As Dr. Charles Nyman runs, he talks.
“I miss you,” he tells his friend, Dr. Michael J. Davidson, whose sudden and violent death he still cannot understand. “I wish you were running next to me.”
On Monday, Nyman and nine other runners, most of whom worked with Davidson at Brigham and Women’s Hospital in Boston, will run the Boston Marathon in Davidson’s honor, to raise money for his wife and four children, including an infant daughter he never got to meet.
On Jan. 20, less than three months before his child was born, Davidson, 44, a highly respected cardiovascular surgeon, was shot to death in an exam room at the Brigham by Stephen Pasceri, whose mother died weeks after Davidson successfully operated on her. Pasceri, 55, had become obsessed with the idea that Davidson was responsible for her death, and he killed himself after shooting Davidson twice as the doctor tried to flee and warn others of the danger.
“There’s a certain amount of dedication and commitment that the Marathon requires. In some ways, this is a commitment to Mike,” said Nyman. “I think the buildup and the training that’s required for the Marathon for me personally is part of the healing process. . . . As much as it’s helping Mike, it’s helping me, too.”
Davidson ran the Marathon in 2010 to celebrate his 40th birthday, which fell on the same day, and the team now running in his honor had by Friday afternoon raised more than $70,000 to benefit his wife, Dr. Terri Halperin, and their four children: Graham, 2; Liv, 8; Kate, 10; and Mikaela Jane, born April 4.
In a statement, Halperin said her family is “incredibly touched” by the efforts of those running for her husband.
“Michael ran the 2010 Boston Marathon for his 40th birthday as part of Team Brigham to raise money for the hospital, and it was one of his proudest accomplishments,” Halperin said. “We appreciate all of the personal sacrifices the runners have made in order to run on Monday, including all of the training that they have endured through a very difficult winter. We are also extremely grateful to all of those who have supported the runners.”
Davidson had hoped to train for another Marathon to run with his wife for her 40th birthday. Both their families will be in Wellesley on Marathon Monday to cheer on the runners, Halperin said in her statement.
“I am thrilled that these people are running in his memory,” said Davidson’s best friend, Dr. Joshua Rosenow, a neurosurgeon in Chicago. “Not only to keep his memory alive, but to highlight the atrocity that was committed, so that this never, ever, ever, happens to anyone else.”
Nyman, a cardiac anesthesiologist who was part of the team that cared for Davidson after he was shot on Jan. 20, said Davidson’s death was “too sudden, too abrupt — I wanted to do more.”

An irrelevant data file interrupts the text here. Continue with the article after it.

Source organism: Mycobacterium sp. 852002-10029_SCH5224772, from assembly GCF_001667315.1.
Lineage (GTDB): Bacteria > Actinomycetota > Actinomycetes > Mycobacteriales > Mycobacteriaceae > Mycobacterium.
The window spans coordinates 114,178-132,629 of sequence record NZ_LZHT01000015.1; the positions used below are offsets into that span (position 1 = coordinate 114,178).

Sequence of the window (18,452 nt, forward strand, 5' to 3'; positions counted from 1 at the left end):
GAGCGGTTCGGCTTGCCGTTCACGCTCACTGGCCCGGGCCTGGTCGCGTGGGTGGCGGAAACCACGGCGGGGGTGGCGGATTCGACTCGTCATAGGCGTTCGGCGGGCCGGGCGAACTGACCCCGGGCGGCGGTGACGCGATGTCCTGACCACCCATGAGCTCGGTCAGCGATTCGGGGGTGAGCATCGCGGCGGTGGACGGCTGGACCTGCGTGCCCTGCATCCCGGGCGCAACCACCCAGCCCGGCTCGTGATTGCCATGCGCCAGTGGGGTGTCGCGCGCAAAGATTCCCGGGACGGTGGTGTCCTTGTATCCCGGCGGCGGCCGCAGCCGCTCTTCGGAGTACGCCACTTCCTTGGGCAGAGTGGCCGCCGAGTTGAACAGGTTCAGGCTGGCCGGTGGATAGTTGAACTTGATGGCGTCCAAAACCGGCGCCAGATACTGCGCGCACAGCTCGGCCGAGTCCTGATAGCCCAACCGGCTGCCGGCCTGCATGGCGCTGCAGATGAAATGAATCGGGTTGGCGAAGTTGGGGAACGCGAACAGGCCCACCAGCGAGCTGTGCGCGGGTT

Davidson was a rare surgeon who did not see hierarchies among his fellow caregivers, he said — “an easy guy to like and one of the good ones.” Since his friend’s death, Nyman said he has grappled with feelings of emptiness and profound loss. But he has also changed in another way: He no longer takes anything for granted.
“If someone comes up with an idea to do something, or wants to come ’round for tea or dinner, I’m no longer worried about whether the house is clean or what I’m gonna cook. When friends want to come round, it’s being together that’s important, not all the frills,” he said. “I’m far more attentive to my wife and daughter. I’m genuinely conscious of the fact that I’m leaving each day.”
It is a change that several other runners on the team said they have felt in themselves as they pound out the miles.
“I don’t run with music, I run with my thoughts,” said Dr. Pinak Shah, who played in a band called Off Label with Davidson, and who was with him moments before he walked into the exam room where he would be killed. “I never did make sense of it, and I never will make sense of it. The one thing I came across is a reminder of how fragile and random life can be.”
For Dr. Danny Muehlschlegel, a colleague whom Davidson once asked to run a marathon and who insisted then he would “absolutely not . . . never” run a marathon in his life, the decision to run Boston this year was easy.
“It was not even a split-second decision,” said Muehlschlegel. “This is absolutely one way I could honor him.”
Dr. Caroline Fox, who lives in the same Wellesley neighborhood where Davidson lived and worked with him at the Brigham, said he and his wife had helped teach her how to hydrate properly and carry enough snacks when she picked up running about a year ago.
She used to see them all over town — at soccer games, gymnastics, birthday parties — and their families celebrated holidays together.
Training for Boston, she said, she runs the same streets where she used to see Davidson, and she thinks of his legacy: doctor, husband, father, runner.
“I’m running in his honor, I’m running with all those memories and all those different facets of his life,” she said. “It’s not just a run anymore. It’s much more than that.”
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